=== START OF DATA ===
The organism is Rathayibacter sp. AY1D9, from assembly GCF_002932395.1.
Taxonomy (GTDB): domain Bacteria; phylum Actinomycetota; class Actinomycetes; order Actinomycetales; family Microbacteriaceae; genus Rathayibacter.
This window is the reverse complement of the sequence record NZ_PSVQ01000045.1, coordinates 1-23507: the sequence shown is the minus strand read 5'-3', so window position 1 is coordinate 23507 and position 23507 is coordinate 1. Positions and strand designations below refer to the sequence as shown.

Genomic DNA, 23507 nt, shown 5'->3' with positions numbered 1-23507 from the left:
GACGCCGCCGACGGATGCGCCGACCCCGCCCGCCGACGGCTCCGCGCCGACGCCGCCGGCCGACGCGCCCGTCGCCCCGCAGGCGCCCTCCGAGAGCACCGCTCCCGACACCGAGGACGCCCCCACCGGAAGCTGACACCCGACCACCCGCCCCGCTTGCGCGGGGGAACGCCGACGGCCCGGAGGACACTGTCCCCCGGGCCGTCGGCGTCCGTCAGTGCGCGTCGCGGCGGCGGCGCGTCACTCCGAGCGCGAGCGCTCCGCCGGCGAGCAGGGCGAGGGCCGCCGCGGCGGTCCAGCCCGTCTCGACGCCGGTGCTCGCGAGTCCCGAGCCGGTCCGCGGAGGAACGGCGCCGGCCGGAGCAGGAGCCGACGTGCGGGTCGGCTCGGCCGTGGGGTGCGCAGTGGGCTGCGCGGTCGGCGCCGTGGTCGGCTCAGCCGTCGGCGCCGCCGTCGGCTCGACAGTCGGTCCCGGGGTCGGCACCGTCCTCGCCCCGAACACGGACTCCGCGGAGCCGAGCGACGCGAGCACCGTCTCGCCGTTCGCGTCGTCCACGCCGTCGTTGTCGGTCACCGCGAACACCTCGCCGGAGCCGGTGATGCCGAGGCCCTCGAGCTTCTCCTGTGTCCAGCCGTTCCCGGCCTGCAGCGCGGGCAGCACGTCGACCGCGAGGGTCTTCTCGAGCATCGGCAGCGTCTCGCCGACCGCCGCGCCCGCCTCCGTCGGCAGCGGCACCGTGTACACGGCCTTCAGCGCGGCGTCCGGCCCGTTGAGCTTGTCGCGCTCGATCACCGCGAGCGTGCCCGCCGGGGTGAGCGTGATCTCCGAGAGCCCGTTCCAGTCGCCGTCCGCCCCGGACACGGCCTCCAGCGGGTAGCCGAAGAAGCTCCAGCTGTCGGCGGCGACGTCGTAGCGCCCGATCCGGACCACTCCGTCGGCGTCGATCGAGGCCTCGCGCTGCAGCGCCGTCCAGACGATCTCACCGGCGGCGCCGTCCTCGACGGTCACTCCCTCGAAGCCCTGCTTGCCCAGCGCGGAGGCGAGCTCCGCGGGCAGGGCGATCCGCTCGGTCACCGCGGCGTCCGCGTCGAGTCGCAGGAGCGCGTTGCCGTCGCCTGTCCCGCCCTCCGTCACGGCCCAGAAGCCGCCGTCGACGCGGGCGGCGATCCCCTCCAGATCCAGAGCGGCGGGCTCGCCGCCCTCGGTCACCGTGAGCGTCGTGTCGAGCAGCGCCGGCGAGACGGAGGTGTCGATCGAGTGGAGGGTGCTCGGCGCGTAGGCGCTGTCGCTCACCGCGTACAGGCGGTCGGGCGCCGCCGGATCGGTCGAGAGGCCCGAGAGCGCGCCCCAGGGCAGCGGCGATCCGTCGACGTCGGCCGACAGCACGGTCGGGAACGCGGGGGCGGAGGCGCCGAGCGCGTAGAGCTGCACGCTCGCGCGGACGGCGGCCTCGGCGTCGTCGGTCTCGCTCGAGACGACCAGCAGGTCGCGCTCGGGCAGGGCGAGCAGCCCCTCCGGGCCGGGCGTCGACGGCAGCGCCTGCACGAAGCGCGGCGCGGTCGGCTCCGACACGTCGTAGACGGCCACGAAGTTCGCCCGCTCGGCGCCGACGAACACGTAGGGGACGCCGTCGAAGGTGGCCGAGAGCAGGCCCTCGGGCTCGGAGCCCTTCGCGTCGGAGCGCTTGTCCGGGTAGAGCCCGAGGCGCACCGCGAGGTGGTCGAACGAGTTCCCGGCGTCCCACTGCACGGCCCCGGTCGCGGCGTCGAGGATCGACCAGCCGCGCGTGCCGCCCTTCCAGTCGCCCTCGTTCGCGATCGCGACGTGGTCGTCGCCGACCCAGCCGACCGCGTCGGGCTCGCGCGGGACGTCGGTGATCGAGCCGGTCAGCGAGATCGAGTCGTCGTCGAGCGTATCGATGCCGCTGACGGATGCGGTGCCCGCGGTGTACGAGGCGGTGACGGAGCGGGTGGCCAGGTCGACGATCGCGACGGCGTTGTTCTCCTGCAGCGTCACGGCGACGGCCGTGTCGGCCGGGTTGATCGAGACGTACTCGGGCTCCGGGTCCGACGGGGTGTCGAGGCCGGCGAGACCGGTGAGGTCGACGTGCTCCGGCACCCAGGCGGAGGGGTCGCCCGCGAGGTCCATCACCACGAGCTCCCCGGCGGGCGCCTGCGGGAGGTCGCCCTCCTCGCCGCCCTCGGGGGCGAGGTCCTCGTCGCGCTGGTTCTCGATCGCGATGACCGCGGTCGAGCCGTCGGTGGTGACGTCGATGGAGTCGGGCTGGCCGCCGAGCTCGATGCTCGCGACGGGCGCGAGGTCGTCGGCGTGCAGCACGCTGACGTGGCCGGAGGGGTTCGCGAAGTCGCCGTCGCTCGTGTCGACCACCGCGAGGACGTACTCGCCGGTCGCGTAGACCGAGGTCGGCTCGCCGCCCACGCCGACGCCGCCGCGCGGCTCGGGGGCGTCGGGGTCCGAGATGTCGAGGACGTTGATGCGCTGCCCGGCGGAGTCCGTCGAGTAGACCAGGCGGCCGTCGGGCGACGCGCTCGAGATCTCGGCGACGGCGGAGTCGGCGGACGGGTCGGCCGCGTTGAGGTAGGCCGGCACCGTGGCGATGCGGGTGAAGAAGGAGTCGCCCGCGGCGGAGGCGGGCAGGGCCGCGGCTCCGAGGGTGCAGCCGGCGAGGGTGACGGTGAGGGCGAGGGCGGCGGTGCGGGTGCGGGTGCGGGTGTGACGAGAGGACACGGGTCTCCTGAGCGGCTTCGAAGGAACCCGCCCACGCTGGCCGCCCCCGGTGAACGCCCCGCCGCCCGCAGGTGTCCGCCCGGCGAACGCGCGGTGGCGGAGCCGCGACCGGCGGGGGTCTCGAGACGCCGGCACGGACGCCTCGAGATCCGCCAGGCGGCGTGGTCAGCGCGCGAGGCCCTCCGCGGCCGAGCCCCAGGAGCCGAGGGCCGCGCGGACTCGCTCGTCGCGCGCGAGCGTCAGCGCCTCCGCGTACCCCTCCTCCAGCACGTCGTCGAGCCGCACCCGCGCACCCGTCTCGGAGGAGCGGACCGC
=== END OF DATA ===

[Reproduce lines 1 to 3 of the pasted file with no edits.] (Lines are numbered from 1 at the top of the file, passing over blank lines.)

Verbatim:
The organism is Rathayibacter sp. AY1D9, from assembly GCF_002932395.1.
Taxonomy (GTDB): domain Bacteria; phylum Actinomycetota; class Actinomycetes; order Actinomycetales; family Microbacteriaceae; genus Rathayibacter.
This window is the reverse complement of the sequence record NZ_PSVQ01000045.1, coordinates 1-23507: the sequence shown is the minus strand read 5'-3', so window position 1 is coordinate 23507 and position 23507 is coordinate 1. Positions and strand designations below refer to the sequence as shown.